As both the title (drawn from a Sarah Palin speech at a Tea Party convention) and the setting suggest, the midterms factor into the story, if not to quite the degree you may expect. The play doesn’t take place in Washington, for one thing, but rather the tiny town of Rhinebeck, New York, where five members of the Apple family have gathered for a rare dinner and election results. And none of the six characters is a politician, though one is close. That would be Richard (Jay O. Sanders), a gifted lawyer who’s recently soured on Albany as a place to get anything done. All that differentiates him from the other Apples is that he openly admits it: sisters Barbara (Maryann Plunkett) and Jane (J. Smith-Cameron) mask their own dissatisfaction, while a third, Marian (Laila Robins), is more open about her feelings. About the only thing they agree on is that the Democratic Party isn’t the best way to go — it’s the only way.
Or do they? As dining and discussion progress, Richard’s disgust manifests itself as something darker and more dangerous — a respect for Republicans! — which is oddly contagious. Once he opens the floodgates, even the stalwart Marian must question whether President Obama has kept his most golden promises, or even whether doing so is possible. All four of them have taken so much for granted as family that they’ve neglected to realize they do the same for their country, and being forced to reevaluate how assessing one means confronting the other. Jane’s tagalong boyfriend, Tim (Shuler Hensley), comes to similar conclusions, but not Uncle Benjamin (Jon Devries): He developed amnesia following a serious illness, and can’t remember the people he voted for or why, to say nothing of the conventional wisdom that he’s not supposed to blame the president for his failures.
If this all sounds directionless and underdeveloped... well, it is. Nelson, who’s also directed with an indifferent hand, never reaches any specific dramatic conclusions about the scenario he outlines. He doesn’t strongly connect the family and political dynamics at work, the one thing that is necessary for the piece to add up to more than a series of themed vignettes. (Scenes are uncomfortably divided by blacking out Jennifer Tipton’s lights and a “whooshing” from sound designer Scott Lehrer that recalls an asthmatic blowing on a candle.) Potentially interesting plot threads, such as the siblings’ actual parentage; replacing Benjamin’s dog, whose death the week before Benjamin can’t remember; and Benjamin’s theories about acting (as typified in an Oscar Wilde reading and a landmark Chekhov production), are raised and dropped in the seconds it takes two Apples to trade the potatoes for green beans. Even the big confrontation is so sedate, you can’t help but wonder whether tryptophan from the feast is already kicking in by the time it starts.
Three things rescue the enterprise from the compost bin of forgettability. First and foremost are the performances. The good thing about a slice-of-life-and-slice-of-pie tale like this is that it allows expert actors a chance to show how much artifice they’re capable of removing. Among all six actors, there’s not a drop to be found. I was particularly enamored of Plunkett: She brings a tremendous warmth and devotion to the careworn Barbara, who as Benjamin’s caretaker and the only single sibling, has a heavy burden to bear — and you see all of it collecting behind Plunkett’s eyes. But Smith-Cameron’s gentle peacemaking, Hensley’s non-interfering indifference, and Devries’s powerful presentation of Benjamin struggling to find himself within everyone else are every bit as absorbing, and the relationships each character forms with the others are sumptuous in both their spoken and implicit complexities.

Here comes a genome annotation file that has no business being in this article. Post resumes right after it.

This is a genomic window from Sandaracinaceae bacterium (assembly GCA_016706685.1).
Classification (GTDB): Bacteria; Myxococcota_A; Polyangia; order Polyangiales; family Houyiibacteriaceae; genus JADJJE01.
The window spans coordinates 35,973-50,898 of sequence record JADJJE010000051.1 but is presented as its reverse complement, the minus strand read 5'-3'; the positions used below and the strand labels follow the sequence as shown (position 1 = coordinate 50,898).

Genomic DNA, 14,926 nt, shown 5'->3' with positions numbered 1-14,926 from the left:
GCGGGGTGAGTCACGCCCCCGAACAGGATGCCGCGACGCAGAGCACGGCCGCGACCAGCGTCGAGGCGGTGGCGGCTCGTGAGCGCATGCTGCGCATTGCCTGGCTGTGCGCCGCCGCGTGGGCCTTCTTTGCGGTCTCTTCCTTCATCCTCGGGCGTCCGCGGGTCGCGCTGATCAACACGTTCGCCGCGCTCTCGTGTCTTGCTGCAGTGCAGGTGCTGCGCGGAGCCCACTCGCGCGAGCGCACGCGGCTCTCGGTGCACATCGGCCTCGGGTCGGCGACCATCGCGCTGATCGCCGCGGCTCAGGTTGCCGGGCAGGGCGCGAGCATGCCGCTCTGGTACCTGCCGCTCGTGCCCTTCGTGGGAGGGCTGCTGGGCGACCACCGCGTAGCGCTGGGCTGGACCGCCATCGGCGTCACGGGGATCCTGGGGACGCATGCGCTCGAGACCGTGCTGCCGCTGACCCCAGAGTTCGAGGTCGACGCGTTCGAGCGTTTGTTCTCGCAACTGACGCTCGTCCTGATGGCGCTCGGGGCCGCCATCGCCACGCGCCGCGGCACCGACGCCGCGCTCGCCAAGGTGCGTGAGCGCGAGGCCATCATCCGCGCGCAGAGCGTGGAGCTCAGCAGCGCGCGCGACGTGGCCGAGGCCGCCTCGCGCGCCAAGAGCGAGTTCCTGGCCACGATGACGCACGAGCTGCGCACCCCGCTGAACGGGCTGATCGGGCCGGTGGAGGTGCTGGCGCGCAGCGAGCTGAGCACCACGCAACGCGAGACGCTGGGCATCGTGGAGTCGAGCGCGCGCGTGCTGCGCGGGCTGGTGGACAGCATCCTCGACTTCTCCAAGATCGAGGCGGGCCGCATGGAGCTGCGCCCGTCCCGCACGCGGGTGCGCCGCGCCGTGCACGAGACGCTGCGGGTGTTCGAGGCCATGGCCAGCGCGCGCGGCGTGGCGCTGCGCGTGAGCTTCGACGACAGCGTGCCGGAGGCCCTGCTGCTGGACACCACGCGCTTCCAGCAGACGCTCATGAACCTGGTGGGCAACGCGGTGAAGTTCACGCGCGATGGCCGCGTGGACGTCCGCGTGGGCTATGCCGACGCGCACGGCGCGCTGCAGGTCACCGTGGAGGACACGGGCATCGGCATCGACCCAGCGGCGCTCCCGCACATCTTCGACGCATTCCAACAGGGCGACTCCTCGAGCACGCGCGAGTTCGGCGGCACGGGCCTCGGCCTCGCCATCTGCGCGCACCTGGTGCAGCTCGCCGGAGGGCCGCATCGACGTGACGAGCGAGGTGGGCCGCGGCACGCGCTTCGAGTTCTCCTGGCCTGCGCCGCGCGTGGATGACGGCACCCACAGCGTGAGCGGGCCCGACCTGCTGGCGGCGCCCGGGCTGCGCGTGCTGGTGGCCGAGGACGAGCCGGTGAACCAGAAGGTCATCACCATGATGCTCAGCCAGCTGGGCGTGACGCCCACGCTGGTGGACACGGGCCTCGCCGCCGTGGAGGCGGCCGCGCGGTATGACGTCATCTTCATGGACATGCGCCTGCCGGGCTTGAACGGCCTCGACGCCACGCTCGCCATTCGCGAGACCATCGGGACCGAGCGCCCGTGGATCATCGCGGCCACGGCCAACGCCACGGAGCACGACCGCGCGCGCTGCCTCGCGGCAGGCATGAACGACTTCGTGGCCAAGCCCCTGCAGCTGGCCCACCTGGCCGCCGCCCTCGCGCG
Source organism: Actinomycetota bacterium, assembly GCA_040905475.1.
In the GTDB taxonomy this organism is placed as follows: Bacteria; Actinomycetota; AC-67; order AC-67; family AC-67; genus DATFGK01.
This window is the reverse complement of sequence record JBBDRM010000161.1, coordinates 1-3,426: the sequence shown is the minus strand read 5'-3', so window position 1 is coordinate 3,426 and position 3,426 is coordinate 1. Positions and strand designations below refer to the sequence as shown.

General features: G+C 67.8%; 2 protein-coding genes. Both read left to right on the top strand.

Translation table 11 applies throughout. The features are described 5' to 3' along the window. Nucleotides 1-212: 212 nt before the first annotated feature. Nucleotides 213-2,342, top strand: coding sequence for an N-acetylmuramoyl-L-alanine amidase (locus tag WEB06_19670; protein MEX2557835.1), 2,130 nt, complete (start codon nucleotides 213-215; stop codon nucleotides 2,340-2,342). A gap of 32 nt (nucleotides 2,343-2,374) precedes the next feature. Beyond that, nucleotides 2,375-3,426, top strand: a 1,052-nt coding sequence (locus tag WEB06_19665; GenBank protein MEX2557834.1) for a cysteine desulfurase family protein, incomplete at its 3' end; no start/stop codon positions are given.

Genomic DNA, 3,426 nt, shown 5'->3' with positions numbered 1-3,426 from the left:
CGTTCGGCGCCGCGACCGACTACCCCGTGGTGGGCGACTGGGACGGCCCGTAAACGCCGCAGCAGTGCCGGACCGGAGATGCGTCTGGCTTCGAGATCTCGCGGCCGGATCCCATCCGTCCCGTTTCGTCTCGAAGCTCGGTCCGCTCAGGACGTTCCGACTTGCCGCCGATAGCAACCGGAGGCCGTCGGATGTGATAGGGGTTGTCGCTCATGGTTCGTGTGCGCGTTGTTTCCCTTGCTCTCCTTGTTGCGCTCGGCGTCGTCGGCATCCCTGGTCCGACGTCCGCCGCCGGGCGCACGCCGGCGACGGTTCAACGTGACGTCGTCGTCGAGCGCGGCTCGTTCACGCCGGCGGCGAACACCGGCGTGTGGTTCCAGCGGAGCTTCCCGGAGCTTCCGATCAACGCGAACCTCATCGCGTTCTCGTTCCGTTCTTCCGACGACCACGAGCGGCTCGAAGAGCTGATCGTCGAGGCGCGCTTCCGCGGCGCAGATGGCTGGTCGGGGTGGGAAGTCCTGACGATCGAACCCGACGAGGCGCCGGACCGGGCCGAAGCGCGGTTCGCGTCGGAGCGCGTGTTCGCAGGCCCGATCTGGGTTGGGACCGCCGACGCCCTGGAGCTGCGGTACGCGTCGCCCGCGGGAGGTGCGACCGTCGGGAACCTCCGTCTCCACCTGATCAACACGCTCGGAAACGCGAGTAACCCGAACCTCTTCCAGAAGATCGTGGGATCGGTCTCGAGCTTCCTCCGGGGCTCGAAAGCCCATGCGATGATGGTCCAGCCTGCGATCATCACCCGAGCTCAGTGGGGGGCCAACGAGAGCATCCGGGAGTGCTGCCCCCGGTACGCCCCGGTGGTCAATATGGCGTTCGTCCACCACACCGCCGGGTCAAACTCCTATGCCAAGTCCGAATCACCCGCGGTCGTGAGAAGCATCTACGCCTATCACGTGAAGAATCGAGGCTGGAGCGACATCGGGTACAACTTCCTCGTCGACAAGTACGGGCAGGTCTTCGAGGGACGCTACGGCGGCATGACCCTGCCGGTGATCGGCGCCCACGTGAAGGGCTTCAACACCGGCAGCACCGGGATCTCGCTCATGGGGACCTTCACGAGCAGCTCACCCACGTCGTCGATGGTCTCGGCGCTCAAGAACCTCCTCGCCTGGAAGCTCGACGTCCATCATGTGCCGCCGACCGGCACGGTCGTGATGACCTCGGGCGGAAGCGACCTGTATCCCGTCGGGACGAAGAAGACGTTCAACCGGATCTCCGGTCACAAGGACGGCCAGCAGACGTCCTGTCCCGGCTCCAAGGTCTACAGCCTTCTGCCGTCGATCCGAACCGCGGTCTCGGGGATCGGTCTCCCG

Second is that Nelson does end up showing solid respect for the conservative-Republican side of the equation. Many early moments seem to stack the deck beyond any mortal’s reach, but Sanders topples them in a blast of passive-aggressive brio just before the dinner row erupts. Nelson, it turns out, isn’t pressing his points as much as letting you see their depths so you can understand the significance of any turnarounds that may (or may not) happen later. As the progressives slowly consider moderation, you feel exactly as you should: that they’re evolving, not revolving. That smoothness makes the undercharged dinner-table battles much more palatable.
Alas, the third and final is one you can’t experience after November 2. As results were pouring in from around the nation, with significant numbers of House seats and governorships flipping to Republicans but the Senate stubbornly refusing to flip, you couldn’t help but feel the conversation you were seeing was likely unfolding in similar ways across hundreds of cities and dozens of states. These are people with strong beliefs pondering not only their direction, but the direction of America, and whether one more election, regardless of its outcome, can make a substantive difference. Eavesdropping on their pain, both personal and political, at such a raw moment in modern history, added the layer of immediacy the rest of the writing — even loaded with copious topical references — definitively lacks.
Heroic as the actors may be, they ultimately can’t overcome this — the things they talk about are barely exciting enough to sustain a Sunday morning TV show. But as That Hopey Changey Thing unfolds, its title becoming less mocking and more ironic, Nelson convinces you that the real theatre isn’t happening at The Public but rather everywhere in the country that vital statements are made and key questions are asked. Maybe Nelson shows us too much of ourselves for his play to work as either entertainment or commentary. But it inspires enough realizations to hint that lasting hope and change just may be alive and well and living in the United States.
That Hopey Changey Thing